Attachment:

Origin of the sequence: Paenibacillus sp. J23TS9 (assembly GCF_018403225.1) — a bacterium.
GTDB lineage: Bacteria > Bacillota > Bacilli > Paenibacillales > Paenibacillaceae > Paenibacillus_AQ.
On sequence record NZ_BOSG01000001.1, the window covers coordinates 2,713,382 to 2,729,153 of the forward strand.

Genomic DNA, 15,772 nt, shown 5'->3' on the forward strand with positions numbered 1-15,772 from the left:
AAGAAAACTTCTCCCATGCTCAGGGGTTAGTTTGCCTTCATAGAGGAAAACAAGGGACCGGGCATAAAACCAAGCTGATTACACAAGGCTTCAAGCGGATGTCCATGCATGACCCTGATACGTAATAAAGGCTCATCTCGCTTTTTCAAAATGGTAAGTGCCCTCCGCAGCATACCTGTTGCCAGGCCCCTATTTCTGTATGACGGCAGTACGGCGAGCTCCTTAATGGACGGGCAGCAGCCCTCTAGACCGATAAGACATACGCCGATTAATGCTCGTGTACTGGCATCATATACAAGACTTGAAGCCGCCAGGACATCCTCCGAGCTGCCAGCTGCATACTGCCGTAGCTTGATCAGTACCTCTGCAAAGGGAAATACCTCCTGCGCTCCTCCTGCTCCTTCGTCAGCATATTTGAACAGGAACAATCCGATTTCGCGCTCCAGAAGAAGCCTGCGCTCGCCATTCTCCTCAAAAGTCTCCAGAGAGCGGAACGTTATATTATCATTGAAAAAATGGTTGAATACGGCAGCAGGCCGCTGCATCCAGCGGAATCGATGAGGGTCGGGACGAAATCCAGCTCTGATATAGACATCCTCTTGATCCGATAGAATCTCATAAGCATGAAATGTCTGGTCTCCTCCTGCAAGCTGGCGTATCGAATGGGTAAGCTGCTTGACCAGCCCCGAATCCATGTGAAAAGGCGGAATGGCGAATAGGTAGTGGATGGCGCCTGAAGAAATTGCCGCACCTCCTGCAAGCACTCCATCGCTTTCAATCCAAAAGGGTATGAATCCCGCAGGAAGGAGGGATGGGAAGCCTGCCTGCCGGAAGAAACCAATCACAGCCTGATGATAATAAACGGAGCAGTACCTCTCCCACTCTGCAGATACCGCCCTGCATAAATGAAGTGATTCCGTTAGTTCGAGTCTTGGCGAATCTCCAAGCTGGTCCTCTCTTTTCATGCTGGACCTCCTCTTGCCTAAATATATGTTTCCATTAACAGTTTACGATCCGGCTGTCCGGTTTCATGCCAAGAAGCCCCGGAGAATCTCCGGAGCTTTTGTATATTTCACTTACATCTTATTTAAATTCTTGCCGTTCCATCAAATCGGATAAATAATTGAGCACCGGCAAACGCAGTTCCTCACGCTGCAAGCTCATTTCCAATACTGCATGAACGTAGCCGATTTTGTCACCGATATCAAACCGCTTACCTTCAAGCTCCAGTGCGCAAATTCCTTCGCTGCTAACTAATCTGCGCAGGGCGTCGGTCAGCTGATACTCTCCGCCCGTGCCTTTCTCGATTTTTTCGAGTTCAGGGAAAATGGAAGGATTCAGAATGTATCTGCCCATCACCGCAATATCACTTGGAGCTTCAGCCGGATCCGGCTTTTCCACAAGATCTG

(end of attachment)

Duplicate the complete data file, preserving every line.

Origin of the sequence: Paenibacillus sp. J23TS9 (assembly GCF_018403225.1) — a bacterium.
GTDB lineage: Bacteria > Bacillota > Bacilli > Paenibacillales > Paenibacillaceae > Paenibacillus_AQ.
On sequence record NZ_BOSG01000001.1, the window covers coordinates 2,713,382 to 2,729,153 of the forward strand.

Genomic DNA, 15,772 nt, shown 5'->3' on the forward strand with positions numbered 1-15,772 from the left:
AAGAAAACTTCTCCCATGCTCAGGGGTTAGTTTGCCTTCATAGAGGAAAACAAGGGACCGGGCATAAAACCAAGCTGATTACACAAGGCTTCAAGCGGATGTCCATGCATGACCCTGATACGTAATAAAGGCTCATCTCGCTTTTTCAAAATGGTAAGTGCCCTCCGCAGCATACCTGTTGCCAGGCCCCTATTTCTGTATGACGGCAGTACGGCGAGCTCCTTAATGGACGGGCAGCAGCCCTCTAGACCGATAAGACATACGCCGATTAATGCTCGTGTACTGGCATCATATACAAGACTTGAAGCCGCCAGGACATCCTCCGAGCTGCCAGCTGCATACTGCCGTAGCTTGATCAGTACCTCTGCAAAGGGAAATACCTCCTGCGCTCCTCCTGCTCCTTCGTCAGCATATTTGAACAGGAACAATCCGATTTCGCGCTCCAGAAGAAGCCTGCGCTCGCCATTCTCCTCAAAAGTCTCCAGAGAGCGGAACGTTATATTATCATTGAAAAAATGGTTGAATACGGCAGCAGGCCGCTGCATCCAGCGGAATCGATGAGGGTCGGGACGAAATCCAGCTCTGATATAGACATCCTCTTGATCCGATAGAATCTCATAAGCATGAAATGTCTGGTCTCCTCCTGCAAGCTGGCGTATCGAATGGGTAAGCTGCTTGACCAGCCCCGAATCCATGTGAAAAGGCGGAATGGCGAATAGGTAGTGGATGGCGCCTGAAGAAATTGCCGCACCTCCTGCAAGCACTCCATCGCTTTCAATCCAAAAGGGTATGAATCCCGCAGGAAGGAGGGATGGGAAGCCTGCCTGCCGGAAGAAACCAATCACAGCCTGATGATAATAAACGGAGCAGTACCTCTCCCACTCTGCAGATACCGCCCTGCATAAATGAAGTGATTCCGTTAGTTCGAGTCTTGGCGAATCTCCAAGCTGGTCCTCTCTTTTCATGCTGGACCTCCTCTTGCCTAAATATATGTTTCCATTAACAGTTTACGATCCGGCTGTCCGGTTTCATGCCAAGAAGCCCCGGAGAATCTCCGGAGCTTTTGTATATTTCACTTACATCTTATTTAAATTCTTGCCGTTCCATCAAATCGGATAAATAATTGAGCACCGGCAAACGCAGTTCCTCACGCTGCAAGCTCATTTCCAATACTGCATGAACGTAGCCGATTTTGTCACCGATATCAAACCGCTTACCTTCAAGCTCCAGTGCGCAAATTCCTTCGCTGCTAACTAATCTGCGCAGGGCGTCGGTCAGCTGATACTCTCCGCCCGTGCCTTTCTCGATTTTTTCGAGTTCAGGGAAAATGGAAGGATTCAGAATGTATCTGCCCATCACCGCAATATCACTTGGAGCTTCAGCCGGATCCGGCTTTTCCACAAGATCTG